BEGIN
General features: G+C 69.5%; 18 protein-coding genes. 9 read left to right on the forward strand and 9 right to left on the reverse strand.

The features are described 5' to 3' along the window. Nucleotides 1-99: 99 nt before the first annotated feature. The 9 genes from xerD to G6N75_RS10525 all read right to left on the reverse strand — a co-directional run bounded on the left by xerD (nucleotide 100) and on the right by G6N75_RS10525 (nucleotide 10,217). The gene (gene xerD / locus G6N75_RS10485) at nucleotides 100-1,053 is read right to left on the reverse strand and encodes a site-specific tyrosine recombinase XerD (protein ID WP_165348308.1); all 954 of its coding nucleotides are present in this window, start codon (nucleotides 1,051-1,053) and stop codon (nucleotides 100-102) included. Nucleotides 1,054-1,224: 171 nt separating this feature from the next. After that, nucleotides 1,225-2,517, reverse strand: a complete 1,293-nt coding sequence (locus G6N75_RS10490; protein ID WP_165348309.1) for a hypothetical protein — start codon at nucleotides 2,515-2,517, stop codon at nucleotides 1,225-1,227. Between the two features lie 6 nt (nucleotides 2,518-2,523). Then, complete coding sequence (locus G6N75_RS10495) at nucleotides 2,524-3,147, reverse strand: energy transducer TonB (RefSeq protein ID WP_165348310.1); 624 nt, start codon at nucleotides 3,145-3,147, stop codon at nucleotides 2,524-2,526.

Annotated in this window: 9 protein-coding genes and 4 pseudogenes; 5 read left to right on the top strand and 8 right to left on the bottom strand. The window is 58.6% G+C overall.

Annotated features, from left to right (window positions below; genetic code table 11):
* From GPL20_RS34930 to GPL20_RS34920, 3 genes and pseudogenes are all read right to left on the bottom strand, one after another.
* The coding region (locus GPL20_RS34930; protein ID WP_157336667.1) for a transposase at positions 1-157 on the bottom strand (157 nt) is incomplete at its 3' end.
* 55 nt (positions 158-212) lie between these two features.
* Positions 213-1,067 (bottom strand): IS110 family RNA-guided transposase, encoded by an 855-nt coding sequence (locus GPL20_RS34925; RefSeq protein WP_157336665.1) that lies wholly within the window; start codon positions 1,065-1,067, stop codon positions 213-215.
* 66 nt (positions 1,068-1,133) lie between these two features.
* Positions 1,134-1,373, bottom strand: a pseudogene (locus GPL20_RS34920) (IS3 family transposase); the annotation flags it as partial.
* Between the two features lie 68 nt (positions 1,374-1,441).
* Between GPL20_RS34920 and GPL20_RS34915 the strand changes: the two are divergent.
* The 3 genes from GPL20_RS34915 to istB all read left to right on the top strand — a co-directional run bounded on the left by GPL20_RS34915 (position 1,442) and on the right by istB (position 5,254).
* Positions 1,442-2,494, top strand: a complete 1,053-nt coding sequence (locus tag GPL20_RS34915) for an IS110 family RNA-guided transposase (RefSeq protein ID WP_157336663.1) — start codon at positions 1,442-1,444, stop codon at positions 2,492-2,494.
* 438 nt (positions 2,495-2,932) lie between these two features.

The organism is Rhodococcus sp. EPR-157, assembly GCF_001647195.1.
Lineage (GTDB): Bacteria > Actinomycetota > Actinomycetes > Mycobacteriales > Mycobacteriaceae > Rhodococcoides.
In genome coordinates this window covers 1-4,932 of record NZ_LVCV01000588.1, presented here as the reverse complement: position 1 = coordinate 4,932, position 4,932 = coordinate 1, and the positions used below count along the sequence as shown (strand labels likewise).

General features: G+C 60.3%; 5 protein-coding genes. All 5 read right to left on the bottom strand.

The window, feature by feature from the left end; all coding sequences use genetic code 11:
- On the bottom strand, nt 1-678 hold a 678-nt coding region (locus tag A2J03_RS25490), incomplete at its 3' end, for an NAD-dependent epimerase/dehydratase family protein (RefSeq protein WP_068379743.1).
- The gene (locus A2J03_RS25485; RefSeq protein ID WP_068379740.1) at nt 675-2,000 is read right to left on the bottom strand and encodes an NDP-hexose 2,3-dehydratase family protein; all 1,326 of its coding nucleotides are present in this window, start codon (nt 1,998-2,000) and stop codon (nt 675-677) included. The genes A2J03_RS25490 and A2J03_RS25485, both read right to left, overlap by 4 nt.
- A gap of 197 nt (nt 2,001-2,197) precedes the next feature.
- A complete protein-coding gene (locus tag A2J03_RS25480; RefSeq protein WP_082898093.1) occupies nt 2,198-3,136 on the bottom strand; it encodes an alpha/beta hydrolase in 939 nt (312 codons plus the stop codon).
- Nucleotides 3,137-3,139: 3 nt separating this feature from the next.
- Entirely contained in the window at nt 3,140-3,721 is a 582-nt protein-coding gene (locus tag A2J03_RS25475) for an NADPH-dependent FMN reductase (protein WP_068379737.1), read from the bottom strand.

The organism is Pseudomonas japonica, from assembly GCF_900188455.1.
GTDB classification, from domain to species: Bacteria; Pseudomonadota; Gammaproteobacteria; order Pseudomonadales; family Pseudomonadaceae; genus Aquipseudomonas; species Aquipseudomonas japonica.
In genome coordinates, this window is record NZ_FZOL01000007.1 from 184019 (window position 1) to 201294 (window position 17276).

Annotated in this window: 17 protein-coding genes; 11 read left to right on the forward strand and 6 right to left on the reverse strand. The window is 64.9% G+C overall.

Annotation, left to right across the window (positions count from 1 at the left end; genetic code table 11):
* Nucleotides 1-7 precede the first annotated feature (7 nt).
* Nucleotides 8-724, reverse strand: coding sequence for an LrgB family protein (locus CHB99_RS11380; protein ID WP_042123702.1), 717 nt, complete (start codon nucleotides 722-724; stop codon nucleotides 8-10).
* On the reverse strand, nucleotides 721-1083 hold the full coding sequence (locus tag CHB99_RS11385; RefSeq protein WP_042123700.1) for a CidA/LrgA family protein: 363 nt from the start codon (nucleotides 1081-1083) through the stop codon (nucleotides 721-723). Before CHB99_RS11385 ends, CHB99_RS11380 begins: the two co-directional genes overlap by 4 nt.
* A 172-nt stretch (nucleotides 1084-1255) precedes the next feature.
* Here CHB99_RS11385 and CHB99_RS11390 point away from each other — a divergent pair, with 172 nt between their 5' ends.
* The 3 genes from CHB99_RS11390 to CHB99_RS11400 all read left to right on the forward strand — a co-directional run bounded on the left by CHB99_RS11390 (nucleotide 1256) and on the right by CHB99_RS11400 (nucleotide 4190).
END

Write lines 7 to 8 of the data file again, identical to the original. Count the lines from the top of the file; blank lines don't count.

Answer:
* 55 nt (positions 158-212) lie between these two features.
* Positions 213-1,067 (bottom strand): IS110 family RNA-guided transposase, encoded by an 855-nt coding sequence (locus GPL20_RS34925; RefSeq protein WP_157336665.1) that lies wholly within the window; start codon positions 1,065-1,067, stop codon positions 213-215.